Arthur, from Crowland, has been attending the iDance Studio in Thorney for the last three years and occasionally likes to wear his pink hoodie.
But when he opted to wear it to South View Primary School he was picked on by some of his friends and classmates, who said that wearing pink and taking dance lessons was something "boys don't do".
Since the incident his mum, Becky, and the school have had a chat with Arthur and his schoolmates to help them understand that anybody can wear any colour. She says this has definitely made a positive difference.
Speaking to Peterborough Matters, Arthur said: "I am Arthur, I am six years old and I have been dancing for three years. I do ballet, Acro [a style that combines dance and athletics] and street dance.
"People teased me saying boys can’t wear pink. It made me feel a bit sad. But my teacher talked about it to my friends. She said boys are allowed to wear what they want - there's no boy colour or girl colour. It made me a little happier.
"My dance teacher Becky is lovely and she never treats me any different to the girls or anyone else."
Arthur’s mum talked about the incident which left her six-year-old in tears, saying that education was key to making a difference.
She said: "He wanted to wear a pink hoodie to dance, to be different, but this time he wore it to school and his friends laughed at him.
"He came back home and got very upset. He was told ‘boys don’t wear pink and don’t dance’ and boys don’t do ballet. It did upset me when he was saying he had a hard day. So I thought this is not right and not fair. It got to me and we went to school.
"The teachers had a chat with the kids and asked them questions like 'do you play with cars or dolls?' or 'what’s your favourite colour?' and things like that. And then told them everyone is different and that you can like whatever colour you want. You could see the difference in Arthur straight away after that. When he came back this time, he said everybody was very nice to him and he came back quite happy from school. So yes, it was a positive result.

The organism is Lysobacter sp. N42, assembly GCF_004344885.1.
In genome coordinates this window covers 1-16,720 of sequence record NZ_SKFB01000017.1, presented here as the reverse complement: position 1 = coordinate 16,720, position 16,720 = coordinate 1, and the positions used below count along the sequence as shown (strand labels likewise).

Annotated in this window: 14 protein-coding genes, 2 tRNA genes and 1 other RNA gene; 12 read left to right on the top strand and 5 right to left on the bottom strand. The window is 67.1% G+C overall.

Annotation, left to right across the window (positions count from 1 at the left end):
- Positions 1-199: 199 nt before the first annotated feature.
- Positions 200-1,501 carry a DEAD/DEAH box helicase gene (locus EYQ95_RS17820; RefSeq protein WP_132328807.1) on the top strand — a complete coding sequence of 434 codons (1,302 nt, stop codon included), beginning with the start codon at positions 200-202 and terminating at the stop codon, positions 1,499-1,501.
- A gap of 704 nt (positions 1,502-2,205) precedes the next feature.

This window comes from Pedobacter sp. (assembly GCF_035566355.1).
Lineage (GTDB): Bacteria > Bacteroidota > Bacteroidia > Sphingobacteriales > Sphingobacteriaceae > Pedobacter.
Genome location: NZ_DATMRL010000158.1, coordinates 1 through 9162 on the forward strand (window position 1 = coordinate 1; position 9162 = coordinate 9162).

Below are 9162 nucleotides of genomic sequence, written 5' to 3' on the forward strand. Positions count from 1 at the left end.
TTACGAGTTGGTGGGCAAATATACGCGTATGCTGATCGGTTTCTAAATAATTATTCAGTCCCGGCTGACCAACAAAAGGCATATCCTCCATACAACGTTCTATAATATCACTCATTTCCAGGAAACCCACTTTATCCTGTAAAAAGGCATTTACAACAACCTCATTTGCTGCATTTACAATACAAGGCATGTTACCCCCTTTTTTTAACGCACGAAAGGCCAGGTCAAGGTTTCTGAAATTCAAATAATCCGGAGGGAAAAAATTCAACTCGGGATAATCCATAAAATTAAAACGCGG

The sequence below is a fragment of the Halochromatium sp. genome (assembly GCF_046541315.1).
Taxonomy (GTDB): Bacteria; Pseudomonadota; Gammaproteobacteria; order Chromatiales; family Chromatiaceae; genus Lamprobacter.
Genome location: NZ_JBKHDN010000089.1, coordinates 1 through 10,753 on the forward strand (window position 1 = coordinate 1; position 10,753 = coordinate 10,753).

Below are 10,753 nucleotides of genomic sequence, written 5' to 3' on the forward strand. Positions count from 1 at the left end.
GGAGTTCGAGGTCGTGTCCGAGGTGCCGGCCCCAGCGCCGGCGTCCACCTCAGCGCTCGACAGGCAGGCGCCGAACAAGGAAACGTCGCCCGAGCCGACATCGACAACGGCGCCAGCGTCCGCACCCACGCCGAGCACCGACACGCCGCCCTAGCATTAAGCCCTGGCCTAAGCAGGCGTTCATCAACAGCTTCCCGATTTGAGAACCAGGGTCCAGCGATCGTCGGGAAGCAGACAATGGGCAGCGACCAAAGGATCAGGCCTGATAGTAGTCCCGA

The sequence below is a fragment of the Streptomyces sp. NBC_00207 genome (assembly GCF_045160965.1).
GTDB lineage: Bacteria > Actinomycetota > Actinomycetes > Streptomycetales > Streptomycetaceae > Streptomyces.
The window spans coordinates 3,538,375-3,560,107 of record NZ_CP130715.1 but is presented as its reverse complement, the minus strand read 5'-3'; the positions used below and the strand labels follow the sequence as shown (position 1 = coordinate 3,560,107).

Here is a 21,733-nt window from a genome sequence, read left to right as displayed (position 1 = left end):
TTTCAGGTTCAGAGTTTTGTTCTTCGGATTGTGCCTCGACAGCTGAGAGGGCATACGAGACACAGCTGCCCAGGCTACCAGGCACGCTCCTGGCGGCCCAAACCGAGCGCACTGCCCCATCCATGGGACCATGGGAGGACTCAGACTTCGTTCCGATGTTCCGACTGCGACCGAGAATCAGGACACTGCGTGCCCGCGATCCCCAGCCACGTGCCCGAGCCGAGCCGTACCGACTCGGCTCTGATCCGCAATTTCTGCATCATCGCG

"It’s very important to educate children that everyone is different. But maybe, because he was so young, it was a bit easier to explain things. If he was older, like 15 or 16, it could have been a different story, maybe, unfortunately. So, it’s important to talk about inclusion.
"Going forward he wants to become a dancer and earn a lot of money. He says, 'I am a boy and if I can do ballet and I'll make a lot of money'."
The school said it wants "to be a happy place" for its pupils. South View Primary School head Joanne Tomlin said: "At South View, we want our school to be a safe and happy place for all pupils.
"Whenever we become aware of a situation like this, our trained learning mentor spends a lot of time speaking to the children involved, exploring why they behaved as they did and encouraging them to see things from the other person's perspective.
"We also have a robust PSHE [Personal, Social, Health and Economic] programme that encourages the children to celebrate differences, inspiring them to treat each other with respect. We're delighted that Arthur and his family feel they have been well supported, and that he has had no further negative experiences.”